- Brut: 0–12 g/l RS (residual sugar)– The driest style, and most common, with up to 12 grams per liter of residual sugar after bottling (or up to a half gram of sugar per glass).
- Extra Dry:12–17 g/l RS– Considered “off dry” with 12-17 grams of sugar per liter (or just over a half gram of sugar per glass).
- Dry: 17–32 g/l RS– The sweetest style, with 17-32 grams of sugar per liter (or up to 1 gram of sugar per glass).
Conegliano Valdobbiadene Prosecco Superiore DOCG: The Vineyards
The towns of Conegliano and Valdobbiadene are at the heart of this region, and the home of the highest quality DOCG Prosecco Superiore wines.
The Conegliano Valdobbiadene region (pronounced: Co-neee-lee-ah-noh Val-doh-bee-ah-de-neh) – is located just miles from Venice, and the home to handcrafted sparklers that are are anything but ordinary.
Within the Prosecco Superiore DOCG region there are two subregions that are distinct on their own.
Cartizze and Rive
Both are subzones within the region of Prosecco Superiore DOCG, that express the top quality of wines produced here. These areas are considered the “crus” and “grand crus” of the region. And you can expect to pay generally up to the $30 – $40 range, which is a fantastic value for such gorgeous, handcrafted, artisan sparkling wines and very competitive with grower Champagnes in price/quality.
And these are only from this Conegliano Valdobbiadene region.
I’m telling you this from experience. The region here is simply stunning and awe worthy! The wines are handcrafted primarily from family operated wineries, handpicked, on some steep and dangerous hillsides, that have been doing this for generations. Humble and resilient people, working in a stunning region, making balanced and gorgeous wines.
Food Pairing for Prosecco Superiore
- With Brut being the most common and least sweet this is going to pair with the widest variety of food, from appetizers to main dishes. We recommend this with Grilled Pork Chops. You can also pair it with salads, seafood, or even light pasta dishes.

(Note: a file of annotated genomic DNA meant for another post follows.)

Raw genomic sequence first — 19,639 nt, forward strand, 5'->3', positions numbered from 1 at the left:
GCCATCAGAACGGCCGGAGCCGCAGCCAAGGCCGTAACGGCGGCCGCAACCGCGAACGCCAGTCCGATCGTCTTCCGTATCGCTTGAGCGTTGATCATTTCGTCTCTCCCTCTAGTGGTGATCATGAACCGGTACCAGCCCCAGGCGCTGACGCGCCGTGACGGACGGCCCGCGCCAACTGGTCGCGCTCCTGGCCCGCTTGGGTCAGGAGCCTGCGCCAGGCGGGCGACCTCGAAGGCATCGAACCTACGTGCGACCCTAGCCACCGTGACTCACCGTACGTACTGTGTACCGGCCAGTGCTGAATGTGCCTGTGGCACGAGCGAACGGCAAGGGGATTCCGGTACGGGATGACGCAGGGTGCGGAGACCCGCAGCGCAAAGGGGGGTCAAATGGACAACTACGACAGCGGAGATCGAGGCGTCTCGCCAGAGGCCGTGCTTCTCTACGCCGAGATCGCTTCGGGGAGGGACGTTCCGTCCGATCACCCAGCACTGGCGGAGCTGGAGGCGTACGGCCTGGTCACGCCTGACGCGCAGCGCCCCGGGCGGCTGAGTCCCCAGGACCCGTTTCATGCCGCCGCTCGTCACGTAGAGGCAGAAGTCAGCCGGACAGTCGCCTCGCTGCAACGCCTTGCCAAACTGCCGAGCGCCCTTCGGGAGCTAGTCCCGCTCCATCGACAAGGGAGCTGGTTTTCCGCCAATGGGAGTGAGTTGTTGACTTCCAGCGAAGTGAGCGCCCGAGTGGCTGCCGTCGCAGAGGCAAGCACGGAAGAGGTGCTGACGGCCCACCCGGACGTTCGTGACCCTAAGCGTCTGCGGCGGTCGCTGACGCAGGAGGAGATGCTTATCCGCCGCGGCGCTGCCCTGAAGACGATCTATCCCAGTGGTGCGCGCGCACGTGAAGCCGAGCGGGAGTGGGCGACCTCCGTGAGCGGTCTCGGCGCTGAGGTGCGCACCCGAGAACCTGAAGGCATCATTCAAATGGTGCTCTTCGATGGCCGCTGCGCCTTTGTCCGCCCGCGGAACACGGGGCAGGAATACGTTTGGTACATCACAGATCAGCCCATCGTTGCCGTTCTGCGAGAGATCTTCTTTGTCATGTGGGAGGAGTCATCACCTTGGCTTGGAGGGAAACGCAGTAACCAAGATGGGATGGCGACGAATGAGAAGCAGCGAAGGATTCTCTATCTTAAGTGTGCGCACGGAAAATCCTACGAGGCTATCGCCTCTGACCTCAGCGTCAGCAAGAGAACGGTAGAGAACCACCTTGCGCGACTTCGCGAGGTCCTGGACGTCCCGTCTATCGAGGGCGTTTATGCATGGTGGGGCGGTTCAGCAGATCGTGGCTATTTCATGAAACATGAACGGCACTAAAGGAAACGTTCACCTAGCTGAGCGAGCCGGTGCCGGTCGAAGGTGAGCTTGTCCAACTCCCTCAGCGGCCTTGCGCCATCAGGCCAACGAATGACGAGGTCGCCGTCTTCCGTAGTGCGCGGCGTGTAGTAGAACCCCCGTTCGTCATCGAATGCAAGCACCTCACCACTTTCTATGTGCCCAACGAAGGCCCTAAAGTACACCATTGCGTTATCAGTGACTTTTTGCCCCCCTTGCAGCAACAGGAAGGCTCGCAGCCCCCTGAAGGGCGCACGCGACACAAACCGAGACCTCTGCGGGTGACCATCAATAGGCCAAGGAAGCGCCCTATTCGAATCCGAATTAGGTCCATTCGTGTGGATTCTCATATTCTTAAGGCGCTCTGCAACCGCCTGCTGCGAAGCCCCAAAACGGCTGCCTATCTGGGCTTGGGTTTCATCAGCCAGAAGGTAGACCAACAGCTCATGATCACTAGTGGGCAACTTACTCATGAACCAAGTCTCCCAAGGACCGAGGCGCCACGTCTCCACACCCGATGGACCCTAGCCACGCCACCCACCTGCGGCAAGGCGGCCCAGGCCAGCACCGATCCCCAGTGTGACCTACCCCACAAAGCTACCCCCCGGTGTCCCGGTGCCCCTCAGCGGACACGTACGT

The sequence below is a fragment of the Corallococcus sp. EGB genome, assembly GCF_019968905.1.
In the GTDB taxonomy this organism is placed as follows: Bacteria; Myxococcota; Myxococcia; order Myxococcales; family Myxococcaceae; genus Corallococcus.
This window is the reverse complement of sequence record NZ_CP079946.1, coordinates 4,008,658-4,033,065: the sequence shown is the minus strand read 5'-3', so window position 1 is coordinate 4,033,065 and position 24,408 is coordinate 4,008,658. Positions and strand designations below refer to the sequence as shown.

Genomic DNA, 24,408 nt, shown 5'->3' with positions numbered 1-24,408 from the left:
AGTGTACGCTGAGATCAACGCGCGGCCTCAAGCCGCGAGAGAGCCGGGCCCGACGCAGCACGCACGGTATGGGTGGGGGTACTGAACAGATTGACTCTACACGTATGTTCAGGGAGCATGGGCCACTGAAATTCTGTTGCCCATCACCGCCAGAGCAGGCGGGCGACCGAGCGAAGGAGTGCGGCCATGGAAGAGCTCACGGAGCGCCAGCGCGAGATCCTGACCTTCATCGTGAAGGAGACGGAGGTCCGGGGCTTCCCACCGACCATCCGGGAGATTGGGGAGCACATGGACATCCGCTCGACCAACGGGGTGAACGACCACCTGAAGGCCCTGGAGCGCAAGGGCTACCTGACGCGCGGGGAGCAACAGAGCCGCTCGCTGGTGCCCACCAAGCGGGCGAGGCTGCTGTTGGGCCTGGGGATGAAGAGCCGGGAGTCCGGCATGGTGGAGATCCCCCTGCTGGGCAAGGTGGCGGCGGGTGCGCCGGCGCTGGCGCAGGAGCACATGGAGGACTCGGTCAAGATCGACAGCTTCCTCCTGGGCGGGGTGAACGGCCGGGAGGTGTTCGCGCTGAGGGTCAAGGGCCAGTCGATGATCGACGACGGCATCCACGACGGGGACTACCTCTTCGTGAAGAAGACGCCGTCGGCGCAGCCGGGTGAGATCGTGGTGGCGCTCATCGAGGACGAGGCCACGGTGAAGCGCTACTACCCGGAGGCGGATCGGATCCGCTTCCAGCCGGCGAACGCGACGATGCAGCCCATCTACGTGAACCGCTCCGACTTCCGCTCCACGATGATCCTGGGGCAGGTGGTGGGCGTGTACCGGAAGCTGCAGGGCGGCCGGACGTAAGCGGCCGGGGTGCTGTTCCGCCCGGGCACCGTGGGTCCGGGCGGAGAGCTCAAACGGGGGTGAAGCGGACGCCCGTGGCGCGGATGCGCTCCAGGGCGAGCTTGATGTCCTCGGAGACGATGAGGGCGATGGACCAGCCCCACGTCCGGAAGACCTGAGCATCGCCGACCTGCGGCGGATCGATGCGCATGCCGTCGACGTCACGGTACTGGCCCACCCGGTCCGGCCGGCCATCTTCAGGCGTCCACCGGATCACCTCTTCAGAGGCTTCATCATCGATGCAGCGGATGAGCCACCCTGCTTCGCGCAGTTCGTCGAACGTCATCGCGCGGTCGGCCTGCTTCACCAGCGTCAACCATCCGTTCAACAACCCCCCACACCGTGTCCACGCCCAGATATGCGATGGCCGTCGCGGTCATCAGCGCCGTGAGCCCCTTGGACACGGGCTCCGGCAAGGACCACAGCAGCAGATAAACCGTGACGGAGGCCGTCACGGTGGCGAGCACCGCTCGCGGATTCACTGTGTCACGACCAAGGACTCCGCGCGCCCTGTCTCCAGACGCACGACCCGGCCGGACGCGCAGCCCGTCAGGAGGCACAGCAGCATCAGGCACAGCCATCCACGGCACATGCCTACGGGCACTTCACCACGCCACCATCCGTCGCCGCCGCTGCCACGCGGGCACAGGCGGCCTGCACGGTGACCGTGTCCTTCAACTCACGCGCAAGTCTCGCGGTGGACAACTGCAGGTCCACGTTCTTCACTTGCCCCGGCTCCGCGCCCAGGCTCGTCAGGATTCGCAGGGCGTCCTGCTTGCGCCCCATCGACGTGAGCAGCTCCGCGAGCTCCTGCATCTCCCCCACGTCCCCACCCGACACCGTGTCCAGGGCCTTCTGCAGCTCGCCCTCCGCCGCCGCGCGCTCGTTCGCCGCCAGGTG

- Extra Dry is going to have more dominant fruitiness and a hint of sweetness. These are also great as an aperitif, but also with rich sauces, cream based foods, or even flavorful meats like duck or game hens.
- Dry is the least common, and one that will demonstrate the most fruit and sweetness. Most will pair this style with pastries or semi-sweet dessert dishes. But my favorite pairing for this is with spicy food, like shrimp!
Recipes to try with Prosecco Superiore
- Grilled Salmon with a Maple Orange Glaze
- Grilled Pork Chops with Wine Brown Butter Sauce
- Spicy Sriracha Grilled Shrimp
- Whole Smoked Chicken
- Smoked Salmon Dip
- Sicilian Arancini di Riso: Sicilian Rice Balls
How to Taste Wine
Follow these steps to learn more about the wine you are tasting:
1. Hold the glass straight in front of you by the stem and look at it. Notice the clarity, color, and viscosity of the wine.
2. Give the wine a swirl to release the aromas. Smell for notes of fruit, flowers/herbs, earth/minerals, spice and others.
3. Take a sip of wine and swish it in your mouth. Allow it to touch all parts of your palate. Focus on how it changes in your mouth. What stands out? Are the notes similar to those of the nose?
The more you know the characteristics you do and don’t like in a wine, the better you will be at choosing wines you will like. Learn more in our Wine Tasting 101 post and in Chapter 2 of our Fire + Wine Cookbook.